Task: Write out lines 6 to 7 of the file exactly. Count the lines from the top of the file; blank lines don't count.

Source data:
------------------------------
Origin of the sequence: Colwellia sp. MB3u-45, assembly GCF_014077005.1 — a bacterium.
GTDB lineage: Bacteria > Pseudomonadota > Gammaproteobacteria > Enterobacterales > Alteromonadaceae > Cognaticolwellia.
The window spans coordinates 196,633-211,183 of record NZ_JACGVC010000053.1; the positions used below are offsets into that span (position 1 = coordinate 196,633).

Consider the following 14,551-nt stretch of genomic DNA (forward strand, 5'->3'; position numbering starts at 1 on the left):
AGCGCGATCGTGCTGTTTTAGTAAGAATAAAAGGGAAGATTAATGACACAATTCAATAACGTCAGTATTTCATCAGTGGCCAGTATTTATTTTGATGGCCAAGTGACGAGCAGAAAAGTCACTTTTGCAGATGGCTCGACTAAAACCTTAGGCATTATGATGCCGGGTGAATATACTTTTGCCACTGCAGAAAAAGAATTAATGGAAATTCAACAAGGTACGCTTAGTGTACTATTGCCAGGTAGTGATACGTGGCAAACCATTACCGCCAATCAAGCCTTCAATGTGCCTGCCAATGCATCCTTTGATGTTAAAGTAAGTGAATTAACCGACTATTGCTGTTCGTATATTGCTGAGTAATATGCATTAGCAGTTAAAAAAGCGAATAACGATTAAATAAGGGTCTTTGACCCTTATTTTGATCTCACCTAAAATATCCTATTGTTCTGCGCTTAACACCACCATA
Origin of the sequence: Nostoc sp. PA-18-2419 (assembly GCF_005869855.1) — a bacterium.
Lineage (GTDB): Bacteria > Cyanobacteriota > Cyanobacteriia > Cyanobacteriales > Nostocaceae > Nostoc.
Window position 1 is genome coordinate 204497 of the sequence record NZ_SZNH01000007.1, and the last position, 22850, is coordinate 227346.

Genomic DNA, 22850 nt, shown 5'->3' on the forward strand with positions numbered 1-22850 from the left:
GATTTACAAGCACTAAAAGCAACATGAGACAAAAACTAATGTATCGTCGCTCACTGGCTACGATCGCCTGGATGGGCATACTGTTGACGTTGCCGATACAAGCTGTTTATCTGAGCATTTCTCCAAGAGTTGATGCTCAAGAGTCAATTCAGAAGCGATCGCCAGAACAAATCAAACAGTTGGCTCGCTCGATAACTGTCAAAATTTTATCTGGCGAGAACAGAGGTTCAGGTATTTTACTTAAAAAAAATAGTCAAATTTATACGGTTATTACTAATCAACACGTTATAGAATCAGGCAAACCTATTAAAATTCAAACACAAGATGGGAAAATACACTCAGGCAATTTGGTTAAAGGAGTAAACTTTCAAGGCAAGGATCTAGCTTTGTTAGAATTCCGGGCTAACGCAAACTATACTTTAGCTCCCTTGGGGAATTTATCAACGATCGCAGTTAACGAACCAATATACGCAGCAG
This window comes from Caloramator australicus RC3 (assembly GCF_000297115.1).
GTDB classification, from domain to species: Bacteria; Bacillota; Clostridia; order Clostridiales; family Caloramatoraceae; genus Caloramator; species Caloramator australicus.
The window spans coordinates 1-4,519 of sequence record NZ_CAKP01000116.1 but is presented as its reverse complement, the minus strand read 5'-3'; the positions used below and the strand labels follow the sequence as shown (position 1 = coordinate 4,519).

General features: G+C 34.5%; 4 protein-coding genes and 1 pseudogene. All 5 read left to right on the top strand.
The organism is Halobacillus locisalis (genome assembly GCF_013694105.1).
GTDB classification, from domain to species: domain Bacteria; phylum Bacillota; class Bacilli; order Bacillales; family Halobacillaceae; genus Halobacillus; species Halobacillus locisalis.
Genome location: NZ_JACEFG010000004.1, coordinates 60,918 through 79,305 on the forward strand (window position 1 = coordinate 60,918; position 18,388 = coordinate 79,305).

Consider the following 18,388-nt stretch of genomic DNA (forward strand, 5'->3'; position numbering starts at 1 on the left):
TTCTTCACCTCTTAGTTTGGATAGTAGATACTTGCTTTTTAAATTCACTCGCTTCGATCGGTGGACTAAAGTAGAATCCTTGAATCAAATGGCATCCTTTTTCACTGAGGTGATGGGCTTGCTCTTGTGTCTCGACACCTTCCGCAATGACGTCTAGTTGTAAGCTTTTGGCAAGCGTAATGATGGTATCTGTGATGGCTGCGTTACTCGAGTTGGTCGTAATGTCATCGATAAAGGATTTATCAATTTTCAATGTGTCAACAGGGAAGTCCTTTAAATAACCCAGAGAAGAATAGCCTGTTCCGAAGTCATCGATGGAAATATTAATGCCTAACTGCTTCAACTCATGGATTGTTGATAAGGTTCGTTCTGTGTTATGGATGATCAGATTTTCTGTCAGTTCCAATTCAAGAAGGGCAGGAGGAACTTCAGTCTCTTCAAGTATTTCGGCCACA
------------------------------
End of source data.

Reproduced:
Origin of the sequence: Nostoc sp. PA-18-2419 (assembly GCF_005869855.1) — a bacterium.
Lineage (GTDB): Bacteria > Cyanobacteriota > Cyanobacteriia > Cyanobacteriales > Nostocaceae > Nostoc.